What a right leaning Italy means for a united Europe
Full of swagger and bombast, Matteo Salvini does not fit the traditional mold of a major leader in modern Europe, even in appearance. Italy’s new duty prime minister sometimes wears common sweatshirts at public events, a sharp contrast to the well-tailored image expected in fashion-conscious Europe. His comments are equally unorthodox as he continues to make provocative Eurosceptic statements and advance his coalition government’s spending policies.
“I want a Europe that does few things, including border patrols, and does them well. Certain decisions have to be made by single states alone,” he recently said. “With this government in place, Italy can no longer be considered a sucker.” The outspoken approach has apparently found favour among Italians. According to a recent poll by research agency SWG, some 31 per cent of Italians now approve of his performance, a surge from the 17.4 per cent his Lega Nord party received in last March’s national vote.
As he and the new Italian government continue to make waves, Salvini is also helping further embolden the rightwing in Europe. True to his style, he has engaged in public verbal spats with French President Emmanuel Macron, European Commission President Jean-Claude Juncker and EU Economic Commissioner Pierre Moscovici. “The real enemies of Europe are the Junckers, the Moscovicis and all those who are barricaded in the Brussels bunker,” said Salvini in reference to the headquarters of the EU.
The statements might play well to the home crowd, but to others they are cause for alarm. The unforgiving investment market sees a continuing series of red flags and ominously worries about Italy’s ability to service additional debt. Part of Salvini’s pushback against the EU is a proposed budget that exceeds the bloc’s debt guidelines.
Francesco Verderami, a political analyst at Italy’s Corriere della Sera newspaper, says the government is “behaving like in the movie Rebel Without a Cause with James Dean, where the winner is he who brakes closer to the precipice.”
“It is an extremely dangerous game, even worse in this case,” says Verderami. “In the car there is not one person but an entire country Italy.”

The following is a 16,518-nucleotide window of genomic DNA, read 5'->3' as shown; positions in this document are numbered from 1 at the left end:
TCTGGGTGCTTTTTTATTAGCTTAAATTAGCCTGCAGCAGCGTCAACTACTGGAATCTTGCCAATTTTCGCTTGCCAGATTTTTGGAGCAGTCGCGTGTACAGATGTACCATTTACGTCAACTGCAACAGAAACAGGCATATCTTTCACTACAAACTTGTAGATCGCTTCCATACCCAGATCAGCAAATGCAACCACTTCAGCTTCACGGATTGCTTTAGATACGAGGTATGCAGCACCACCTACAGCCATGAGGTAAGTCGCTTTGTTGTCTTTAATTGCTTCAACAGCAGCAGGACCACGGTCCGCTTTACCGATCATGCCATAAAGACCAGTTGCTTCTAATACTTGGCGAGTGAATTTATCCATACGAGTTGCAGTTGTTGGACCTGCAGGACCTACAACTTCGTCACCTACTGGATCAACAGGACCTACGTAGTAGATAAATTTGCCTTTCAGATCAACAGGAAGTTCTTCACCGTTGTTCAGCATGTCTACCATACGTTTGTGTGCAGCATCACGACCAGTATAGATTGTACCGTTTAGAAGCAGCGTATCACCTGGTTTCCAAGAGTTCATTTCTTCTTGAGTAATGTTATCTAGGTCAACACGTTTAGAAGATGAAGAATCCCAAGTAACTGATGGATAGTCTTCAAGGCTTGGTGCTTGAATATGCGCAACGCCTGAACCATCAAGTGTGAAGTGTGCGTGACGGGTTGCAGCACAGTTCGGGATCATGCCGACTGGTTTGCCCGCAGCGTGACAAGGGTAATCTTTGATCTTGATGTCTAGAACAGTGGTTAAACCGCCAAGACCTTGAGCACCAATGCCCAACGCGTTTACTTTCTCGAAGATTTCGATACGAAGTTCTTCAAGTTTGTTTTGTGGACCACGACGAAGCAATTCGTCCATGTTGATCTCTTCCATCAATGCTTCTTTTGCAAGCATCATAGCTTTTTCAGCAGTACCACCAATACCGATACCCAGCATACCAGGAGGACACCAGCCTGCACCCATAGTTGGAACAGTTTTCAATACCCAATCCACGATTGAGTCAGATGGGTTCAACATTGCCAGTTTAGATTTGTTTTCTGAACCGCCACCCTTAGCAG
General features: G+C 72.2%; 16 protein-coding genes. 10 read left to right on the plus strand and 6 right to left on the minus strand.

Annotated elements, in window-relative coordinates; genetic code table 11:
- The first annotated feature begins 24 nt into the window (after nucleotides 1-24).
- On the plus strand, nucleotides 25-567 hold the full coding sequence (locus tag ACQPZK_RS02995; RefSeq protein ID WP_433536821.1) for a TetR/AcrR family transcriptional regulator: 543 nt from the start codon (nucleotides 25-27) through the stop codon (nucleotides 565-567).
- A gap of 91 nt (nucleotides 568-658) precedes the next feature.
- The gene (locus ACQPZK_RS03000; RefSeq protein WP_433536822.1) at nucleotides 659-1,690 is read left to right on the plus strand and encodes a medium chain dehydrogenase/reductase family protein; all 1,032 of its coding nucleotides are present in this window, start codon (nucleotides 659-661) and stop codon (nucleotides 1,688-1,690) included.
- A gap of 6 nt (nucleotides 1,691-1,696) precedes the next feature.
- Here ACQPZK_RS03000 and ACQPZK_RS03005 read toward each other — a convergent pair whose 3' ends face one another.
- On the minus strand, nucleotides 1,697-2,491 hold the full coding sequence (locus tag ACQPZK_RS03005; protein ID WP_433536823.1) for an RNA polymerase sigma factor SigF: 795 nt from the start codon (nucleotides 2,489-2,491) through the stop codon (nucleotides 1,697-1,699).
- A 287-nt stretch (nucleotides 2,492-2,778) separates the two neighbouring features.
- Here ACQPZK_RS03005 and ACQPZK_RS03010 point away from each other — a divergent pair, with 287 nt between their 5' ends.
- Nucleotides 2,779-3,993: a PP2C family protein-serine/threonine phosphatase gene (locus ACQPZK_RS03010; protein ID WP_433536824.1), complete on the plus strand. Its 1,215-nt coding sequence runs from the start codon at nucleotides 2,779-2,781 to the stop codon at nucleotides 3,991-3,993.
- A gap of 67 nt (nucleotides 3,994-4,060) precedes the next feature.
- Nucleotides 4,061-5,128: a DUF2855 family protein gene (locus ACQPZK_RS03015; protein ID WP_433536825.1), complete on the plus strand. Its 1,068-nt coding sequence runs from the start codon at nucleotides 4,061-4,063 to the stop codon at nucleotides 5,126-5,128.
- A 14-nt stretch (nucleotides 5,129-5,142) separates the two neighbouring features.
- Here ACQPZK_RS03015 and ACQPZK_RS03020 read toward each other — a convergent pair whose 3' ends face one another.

He sees the biggest danger in defying the market. “Italy risks getting into trouble if the bond rating agencies reject it,” says Verderami. “The match is now between Italy and the markets, not between Italy and the European Union. I ask myself a question: ‘Is this government able to play hardball up to the end, jeopardising Italy’s stability?’”
Italy already has one of the highest debt-to-GDP levels in the world, following only Japan, which still has the monetary lever of controlling its own currency, which as a euro member, Italy does not. Rating agencies have placed Italy’s sovereign bonds just a couple of notches above junk status.
Rome can seek some consolation in the fact that Standard & Poor’s continues with a “stable” outlook on Italian bonds. The rating agency is scheduled to review the rating on October 26. Fitch downgraded its outlook to “negative” in September. “A downgrade by more than one notch could lead to negative self-fulfilling debt dynamics,” writes Silvia Ardagna, senior strategist at Goldman Sachs, triggering a possible inability to borrow more to fund its existing debt, new spending and payments to keep the country running.
“Italians expect concrete things from Salvini,” says Verderami. “But there is doubt whether he can do what has been promised in economic terms. This politicised budget does not convince. There is too much welfare and little economic investment.”
On the political front, Salvini’s Eurosceptic stance is also embraced outside of Italy as anti-establishment parties continue to rise. In September he met with US President Donald Trump’s former chief strategist Steve Bannon in Rome and joined an anti-establishment group called the Movement founded by Bannon, said Mischaël Modrikamen, a Belgian politician and member of the group. The meeting followed talks between Salvini and Hungarian Prime Minister Viktor Orbán, another Eurosceptic leader. The two released a statement saying they are “walking down the same path” in opposition to EU actions on immigration and other policies.
At a European labour congress on October 8, Salvini lauded Marine Le Pen, leader of France’s rightwing National Rally political party, saying he shares
Part of Salvini’s pushback against the EU is a proposed budget that exceeds the bloc’s debt guidelines.
her “values, principles, coherence and pride”. “We may well have a revolution in common sense,” he added.
Certainly disruptive to the liberal status-quo, which many applaud, the defiance could also be downright dangerous. Verderami says the new Italian government is the latest in a string of “a long list including previous politicians who continued to reraise as if sitting at a casino table without worrying about anything except clashing with each other.”
“This is a government of incompetents: some ministers in some passages have shown their inexperience,” he says of the governing coalition, many of them new to power. With various possibilities yet to play out, Salvini remains adamant. “The prescriptions imposed by Europe and previous governments have increased the public debt and made Italy poor and precarious,” he told an Italian radio programme on October 12. “We will do the exact opposite of that.” —